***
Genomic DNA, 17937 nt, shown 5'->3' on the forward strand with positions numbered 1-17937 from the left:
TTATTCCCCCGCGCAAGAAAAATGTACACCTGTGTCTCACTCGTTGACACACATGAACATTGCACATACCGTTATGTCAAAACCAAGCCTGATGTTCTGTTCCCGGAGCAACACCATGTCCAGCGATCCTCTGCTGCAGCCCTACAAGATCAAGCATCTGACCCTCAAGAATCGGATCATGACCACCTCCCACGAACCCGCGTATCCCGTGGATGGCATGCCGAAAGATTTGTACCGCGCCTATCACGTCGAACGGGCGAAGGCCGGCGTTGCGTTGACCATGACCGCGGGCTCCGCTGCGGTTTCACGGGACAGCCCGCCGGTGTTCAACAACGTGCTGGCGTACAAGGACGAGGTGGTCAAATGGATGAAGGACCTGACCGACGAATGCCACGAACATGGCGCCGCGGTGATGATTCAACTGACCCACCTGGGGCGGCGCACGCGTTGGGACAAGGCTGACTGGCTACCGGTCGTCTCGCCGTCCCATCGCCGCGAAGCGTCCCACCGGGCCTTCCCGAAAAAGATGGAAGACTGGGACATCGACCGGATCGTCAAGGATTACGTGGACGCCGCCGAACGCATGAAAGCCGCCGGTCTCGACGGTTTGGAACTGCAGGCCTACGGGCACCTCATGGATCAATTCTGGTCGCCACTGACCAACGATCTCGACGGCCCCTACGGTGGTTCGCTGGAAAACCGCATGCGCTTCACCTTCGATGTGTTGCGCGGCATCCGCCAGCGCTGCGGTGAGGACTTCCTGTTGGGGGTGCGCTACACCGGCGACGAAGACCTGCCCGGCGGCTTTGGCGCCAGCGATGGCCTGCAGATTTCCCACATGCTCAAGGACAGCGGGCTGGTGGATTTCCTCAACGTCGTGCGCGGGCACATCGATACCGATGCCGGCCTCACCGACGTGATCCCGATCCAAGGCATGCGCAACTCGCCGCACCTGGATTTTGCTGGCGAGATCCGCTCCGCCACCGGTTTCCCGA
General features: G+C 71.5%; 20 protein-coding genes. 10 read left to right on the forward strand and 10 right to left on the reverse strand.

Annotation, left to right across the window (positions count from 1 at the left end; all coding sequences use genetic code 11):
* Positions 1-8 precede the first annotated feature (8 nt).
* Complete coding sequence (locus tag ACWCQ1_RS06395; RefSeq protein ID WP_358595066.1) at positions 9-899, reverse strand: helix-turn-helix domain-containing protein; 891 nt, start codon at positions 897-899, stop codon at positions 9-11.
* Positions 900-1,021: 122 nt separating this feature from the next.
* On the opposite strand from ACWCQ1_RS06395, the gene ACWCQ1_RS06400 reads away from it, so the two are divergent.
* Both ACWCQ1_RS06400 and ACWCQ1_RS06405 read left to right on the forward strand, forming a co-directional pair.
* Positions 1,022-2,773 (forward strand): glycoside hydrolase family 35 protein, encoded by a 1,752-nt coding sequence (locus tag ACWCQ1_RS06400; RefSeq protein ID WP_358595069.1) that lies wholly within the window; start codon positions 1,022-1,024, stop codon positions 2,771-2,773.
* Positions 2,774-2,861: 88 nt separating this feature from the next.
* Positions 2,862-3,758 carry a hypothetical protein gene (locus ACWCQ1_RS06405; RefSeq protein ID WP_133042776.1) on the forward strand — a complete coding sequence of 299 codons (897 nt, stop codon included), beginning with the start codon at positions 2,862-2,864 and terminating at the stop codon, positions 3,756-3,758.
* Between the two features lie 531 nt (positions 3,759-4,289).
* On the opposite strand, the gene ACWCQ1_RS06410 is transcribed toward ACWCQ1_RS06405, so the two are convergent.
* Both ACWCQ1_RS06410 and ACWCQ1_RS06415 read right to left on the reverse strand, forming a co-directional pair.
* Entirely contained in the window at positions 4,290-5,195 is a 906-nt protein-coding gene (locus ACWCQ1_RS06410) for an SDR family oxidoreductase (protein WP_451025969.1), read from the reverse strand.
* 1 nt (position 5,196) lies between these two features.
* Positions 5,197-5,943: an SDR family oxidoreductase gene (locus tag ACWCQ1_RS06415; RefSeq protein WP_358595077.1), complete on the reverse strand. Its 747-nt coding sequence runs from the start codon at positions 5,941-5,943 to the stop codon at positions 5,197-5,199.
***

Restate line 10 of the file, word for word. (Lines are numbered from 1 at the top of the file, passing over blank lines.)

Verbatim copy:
* Positions 1,022-2,773 (forward strand): glycoside hydrolase family 35 protein, encoded by a 1,752-nt coding sequence (locus tag ACWCQ1_RS06400; RefSeq protein ID WP_358595069.1) that lies wholly within the window; start codon positions 1,022-1,024, stop codon positions 2,771-2,773.